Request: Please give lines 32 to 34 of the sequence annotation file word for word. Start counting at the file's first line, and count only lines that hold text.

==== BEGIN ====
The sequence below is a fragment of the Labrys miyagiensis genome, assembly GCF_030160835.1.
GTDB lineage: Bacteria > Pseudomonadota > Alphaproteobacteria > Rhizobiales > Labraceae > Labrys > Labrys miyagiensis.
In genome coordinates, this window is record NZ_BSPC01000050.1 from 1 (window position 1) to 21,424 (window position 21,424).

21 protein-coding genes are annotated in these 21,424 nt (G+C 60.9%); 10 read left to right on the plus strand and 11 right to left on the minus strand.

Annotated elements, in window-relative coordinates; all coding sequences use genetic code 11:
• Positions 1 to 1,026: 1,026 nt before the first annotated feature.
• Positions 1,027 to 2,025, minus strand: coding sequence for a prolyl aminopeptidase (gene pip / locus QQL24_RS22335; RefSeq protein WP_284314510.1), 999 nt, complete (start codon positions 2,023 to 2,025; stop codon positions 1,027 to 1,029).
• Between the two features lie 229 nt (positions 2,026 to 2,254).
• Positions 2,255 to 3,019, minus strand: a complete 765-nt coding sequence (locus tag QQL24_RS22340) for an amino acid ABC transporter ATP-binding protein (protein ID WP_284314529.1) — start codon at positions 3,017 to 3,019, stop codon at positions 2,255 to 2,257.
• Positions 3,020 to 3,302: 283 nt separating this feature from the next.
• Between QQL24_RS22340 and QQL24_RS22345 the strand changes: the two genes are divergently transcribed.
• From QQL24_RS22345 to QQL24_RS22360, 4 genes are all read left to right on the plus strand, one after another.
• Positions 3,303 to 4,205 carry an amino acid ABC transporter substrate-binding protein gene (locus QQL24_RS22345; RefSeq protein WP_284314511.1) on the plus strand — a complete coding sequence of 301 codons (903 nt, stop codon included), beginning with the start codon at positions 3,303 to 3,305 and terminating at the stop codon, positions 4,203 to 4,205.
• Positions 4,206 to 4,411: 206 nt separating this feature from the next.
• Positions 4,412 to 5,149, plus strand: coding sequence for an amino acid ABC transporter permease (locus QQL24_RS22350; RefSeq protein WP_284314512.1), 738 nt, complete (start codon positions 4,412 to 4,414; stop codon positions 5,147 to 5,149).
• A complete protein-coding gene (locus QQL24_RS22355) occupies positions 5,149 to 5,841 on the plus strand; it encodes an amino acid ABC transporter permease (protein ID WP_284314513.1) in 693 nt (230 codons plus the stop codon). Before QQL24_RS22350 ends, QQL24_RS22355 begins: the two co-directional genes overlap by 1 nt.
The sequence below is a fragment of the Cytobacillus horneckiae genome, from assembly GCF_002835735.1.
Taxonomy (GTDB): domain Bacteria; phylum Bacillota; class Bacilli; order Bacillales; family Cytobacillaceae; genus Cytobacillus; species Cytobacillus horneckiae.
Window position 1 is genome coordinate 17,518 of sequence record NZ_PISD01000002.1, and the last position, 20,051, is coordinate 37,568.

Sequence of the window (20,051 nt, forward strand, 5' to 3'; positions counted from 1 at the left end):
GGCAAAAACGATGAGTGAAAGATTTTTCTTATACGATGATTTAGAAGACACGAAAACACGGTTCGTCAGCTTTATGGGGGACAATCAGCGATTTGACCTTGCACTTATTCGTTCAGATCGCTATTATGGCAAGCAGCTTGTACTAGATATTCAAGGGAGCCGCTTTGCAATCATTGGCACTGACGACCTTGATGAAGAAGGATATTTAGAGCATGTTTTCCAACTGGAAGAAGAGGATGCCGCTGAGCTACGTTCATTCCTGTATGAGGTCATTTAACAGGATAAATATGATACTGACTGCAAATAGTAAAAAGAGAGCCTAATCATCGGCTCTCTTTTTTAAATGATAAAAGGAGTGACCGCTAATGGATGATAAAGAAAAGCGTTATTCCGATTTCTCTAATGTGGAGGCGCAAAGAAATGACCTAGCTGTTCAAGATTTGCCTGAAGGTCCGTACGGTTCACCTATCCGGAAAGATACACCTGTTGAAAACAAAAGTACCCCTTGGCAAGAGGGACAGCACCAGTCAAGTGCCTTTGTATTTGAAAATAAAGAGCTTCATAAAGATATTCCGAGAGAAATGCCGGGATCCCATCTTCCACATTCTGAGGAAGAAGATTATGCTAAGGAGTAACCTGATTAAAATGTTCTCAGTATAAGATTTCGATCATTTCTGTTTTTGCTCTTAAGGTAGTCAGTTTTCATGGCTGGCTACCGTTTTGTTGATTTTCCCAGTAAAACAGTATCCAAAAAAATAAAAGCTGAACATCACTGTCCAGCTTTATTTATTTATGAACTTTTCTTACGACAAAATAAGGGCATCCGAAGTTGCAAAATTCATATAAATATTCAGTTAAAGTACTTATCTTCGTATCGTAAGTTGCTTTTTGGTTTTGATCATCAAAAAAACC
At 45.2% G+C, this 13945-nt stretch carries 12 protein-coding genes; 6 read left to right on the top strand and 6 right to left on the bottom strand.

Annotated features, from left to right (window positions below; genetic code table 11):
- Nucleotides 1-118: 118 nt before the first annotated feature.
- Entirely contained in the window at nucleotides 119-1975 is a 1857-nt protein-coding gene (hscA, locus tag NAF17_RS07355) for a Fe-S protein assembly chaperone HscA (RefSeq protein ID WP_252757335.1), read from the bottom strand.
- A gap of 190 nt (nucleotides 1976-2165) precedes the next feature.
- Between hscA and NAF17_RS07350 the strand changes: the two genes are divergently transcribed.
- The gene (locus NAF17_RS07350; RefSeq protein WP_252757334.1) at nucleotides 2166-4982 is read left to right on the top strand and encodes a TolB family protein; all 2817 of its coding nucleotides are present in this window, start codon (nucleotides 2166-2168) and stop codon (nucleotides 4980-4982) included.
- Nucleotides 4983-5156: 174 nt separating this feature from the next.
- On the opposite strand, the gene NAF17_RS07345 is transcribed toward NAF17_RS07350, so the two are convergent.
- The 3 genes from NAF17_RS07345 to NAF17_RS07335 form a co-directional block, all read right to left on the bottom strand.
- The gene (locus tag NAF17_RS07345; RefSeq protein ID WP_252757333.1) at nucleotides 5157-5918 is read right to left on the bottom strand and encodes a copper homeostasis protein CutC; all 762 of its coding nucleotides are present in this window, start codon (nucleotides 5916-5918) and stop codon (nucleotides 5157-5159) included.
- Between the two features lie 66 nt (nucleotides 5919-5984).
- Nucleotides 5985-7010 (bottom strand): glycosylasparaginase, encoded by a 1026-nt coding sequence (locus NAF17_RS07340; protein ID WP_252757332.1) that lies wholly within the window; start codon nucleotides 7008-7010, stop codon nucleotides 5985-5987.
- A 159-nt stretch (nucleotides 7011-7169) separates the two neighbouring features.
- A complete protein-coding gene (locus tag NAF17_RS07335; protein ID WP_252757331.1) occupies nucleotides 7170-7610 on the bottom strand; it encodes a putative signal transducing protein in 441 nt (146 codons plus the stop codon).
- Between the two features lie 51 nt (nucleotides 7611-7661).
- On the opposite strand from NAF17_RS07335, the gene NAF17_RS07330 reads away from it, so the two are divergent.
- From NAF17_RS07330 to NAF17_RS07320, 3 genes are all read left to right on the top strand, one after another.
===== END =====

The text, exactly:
- The gene (locus tag NAF17_RS07345; RefSeq protein ID WP_252757333.1) at nucleotides 5157-5918 is read right to left on the bottom strand and encodes a copper homeostasis protein CutC; all 762 of its coding nucleotides are present in this window, start codon (nucleotides 5916-5918) and stop codon (nucleotides 5157-5159) included.
- Between the two features lie 66 nt (nucleotides 5919-5984).
- Nucleotides 5985-7010 (bottom strand): glycosylasparaginase, encoded by a 1026-nt coding sequence (locus NAF17_RS07340; protein ID WP_252757332.1) that lies wholly within the window; start codon nucleotides 7008-7010, stop codon nucleotides 5985-5987.